The central bank of Asia’s biggest superpower is looking to hire a half dozen experts, including veterans of cryptography and blockchain development, for its ongoing digital currency efforts.
The 2020-focused hiring push comes as part of annual recruitment drive held by the People’s Bank of China, or PBoC, which the institution uses to fill open positions in the ranks of its various divisions.
In line with recent developments indicating PBoC has been accelerating work around a digital yuan, the bank’s October 11th bulletin noted its prospective digital currency hires should well-versed in mainstay cryptoeconomy fields like cryptography and computing and preferably have experience in niches like cryptocurrency analysis and blockchain development.
Not to Be Outmaneuvered
The recruitment comes as PBoC has been concerned with Facebook’s dollar-centric Libra posing a threat to the yuan, according to remarks made by the bank’s research division director, Wang Xin, this summer.
“There would be in essence one boss, that is the U.S. dollar and the United States,” Xin said at the time.
Accordingly, the institution has been working toward a digital yuan that would be Libra-like in some respects, so as not to be outmaneuvered by Facebook’s coming transnational basketcoin, which the company and its partners are aiming to bring to billions of users across the world.
In September, the central bank’s former deputy director of payments and the current head of its Digital Currency Research Lab, Mu Changchun, held a public lecture in which he outlined the PBoC’s approach to a digital yuan. He said:
“Why is the central bank still doing such a digital currency today when electronic payment methods are so developed? It is to protect our monetary sovereignty and legal currency status.”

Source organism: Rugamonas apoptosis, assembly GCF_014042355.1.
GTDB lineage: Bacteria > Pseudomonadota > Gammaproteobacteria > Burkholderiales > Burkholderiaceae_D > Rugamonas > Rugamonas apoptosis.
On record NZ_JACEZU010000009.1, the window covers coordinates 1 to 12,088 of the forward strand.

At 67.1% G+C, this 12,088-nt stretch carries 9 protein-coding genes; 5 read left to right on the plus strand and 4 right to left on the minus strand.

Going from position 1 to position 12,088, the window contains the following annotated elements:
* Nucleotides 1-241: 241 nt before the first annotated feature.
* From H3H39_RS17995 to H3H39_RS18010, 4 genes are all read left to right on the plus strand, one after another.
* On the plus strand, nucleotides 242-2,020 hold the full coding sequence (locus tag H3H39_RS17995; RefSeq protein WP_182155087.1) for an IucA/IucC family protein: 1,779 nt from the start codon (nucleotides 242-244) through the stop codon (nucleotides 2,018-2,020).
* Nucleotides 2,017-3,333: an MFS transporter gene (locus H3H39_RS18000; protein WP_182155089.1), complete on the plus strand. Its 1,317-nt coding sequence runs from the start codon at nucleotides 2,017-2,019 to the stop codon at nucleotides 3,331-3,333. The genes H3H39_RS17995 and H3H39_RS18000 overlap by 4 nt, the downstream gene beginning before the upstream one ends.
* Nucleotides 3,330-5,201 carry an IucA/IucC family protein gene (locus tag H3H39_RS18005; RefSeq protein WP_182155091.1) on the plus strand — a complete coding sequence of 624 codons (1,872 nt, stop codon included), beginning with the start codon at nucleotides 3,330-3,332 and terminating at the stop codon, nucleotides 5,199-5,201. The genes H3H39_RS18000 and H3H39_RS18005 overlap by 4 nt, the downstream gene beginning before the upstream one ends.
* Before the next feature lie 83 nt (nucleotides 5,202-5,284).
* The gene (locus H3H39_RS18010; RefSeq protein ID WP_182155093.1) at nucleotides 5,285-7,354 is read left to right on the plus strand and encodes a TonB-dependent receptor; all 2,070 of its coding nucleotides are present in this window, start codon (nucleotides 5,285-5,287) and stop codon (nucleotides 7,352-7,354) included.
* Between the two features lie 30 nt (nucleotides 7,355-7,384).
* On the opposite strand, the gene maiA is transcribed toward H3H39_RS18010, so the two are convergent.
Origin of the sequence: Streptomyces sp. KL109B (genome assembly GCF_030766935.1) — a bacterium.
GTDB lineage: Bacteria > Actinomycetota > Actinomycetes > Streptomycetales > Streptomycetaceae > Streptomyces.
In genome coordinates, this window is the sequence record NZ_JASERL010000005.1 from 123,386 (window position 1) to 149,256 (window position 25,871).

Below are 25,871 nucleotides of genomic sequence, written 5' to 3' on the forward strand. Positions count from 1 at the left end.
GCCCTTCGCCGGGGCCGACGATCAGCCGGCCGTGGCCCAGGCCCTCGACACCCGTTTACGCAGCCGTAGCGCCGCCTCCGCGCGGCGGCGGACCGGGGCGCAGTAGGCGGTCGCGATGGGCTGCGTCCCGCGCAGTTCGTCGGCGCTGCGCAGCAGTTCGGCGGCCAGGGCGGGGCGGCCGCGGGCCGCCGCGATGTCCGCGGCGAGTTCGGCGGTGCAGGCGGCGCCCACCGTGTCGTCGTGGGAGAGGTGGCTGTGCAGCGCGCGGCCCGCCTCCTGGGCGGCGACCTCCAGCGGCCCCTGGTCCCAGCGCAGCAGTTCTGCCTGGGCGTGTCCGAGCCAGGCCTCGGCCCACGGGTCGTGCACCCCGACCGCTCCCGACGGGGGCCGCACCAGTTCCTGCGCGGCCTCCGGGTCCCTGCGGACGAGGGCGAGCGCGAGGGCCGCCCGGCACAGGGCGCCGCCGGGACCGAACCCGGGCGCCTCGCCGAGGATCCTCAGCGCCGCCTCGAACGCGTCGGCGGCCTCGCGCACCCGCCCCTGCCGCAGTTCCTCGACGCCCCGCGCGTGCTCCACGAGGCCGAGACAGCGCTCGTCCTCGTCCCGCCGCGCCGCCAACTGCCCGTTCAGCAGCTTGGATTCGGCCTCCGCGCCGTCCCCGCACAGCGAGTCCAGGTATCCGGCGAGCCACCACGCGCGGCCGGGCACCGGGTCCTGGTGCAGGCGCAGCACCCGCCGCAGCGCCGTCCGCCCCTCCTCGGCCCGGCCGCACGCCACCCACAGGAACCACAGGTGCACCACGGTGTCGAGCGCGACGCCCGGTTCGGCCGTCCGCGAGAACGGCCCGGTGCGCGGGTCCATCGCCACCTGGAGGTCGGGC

Yet PBoC isn’t merely tokenizing its fiat currency. According to Changchun’s lecture, the bank is looking to make an entirely new alternative rail for the yuan that can transcend the functionalities of traditional systems.
For example, Changchun said the digital yuan would rely on mobile wallets that had near-field communication (NFC) functionalities so that users could transact without mobile signals simply by placing their phones against each other.
“Traditional electronic payment is useless in an environment where there is no signal,” Changchun said.
The Chatter Is Growing
There’s been no shortage of central bank intrigue in cryptoverse headlines as of late.
For example, last month two top officials at the International Monetary Fund said that stablecoin projects might eventually peg their valuations directly to central bank reserves, though these institutions would have to agree to open up their reserves for this purpose first.
Just days later, the chief economist at major Dutch bank ING, Mark Cliffe, said that a “fully-fledged digital currency from a G20 central bank” might happen sooner than many people think.
This October, two American lawmakers also notably sent Federal Reserve Chairman Jerome Powell a series of questions regarding whether the central banking system had any plans to create a cryptocurrency version of the U.S. dollar.
Not a Central Bank, But BoA Hiring Too
Also in the news this week is the fact that Bank of America, the second largest bank in the U.S., has recently listed a half dozen blockchain-centric positions of its own.
The open positions include technology and banking architects and a treasury product manager and are the clearest indication yet that Bank of America is doing its homework, and likely then some, on blockchain technology in the context of banking.
Perhaps the bank doesn’t want to be left behind by its competition. In September, Wells Fargo revealed it was testing an internal settlement service for transferring digital dollars using distributed ledger tech.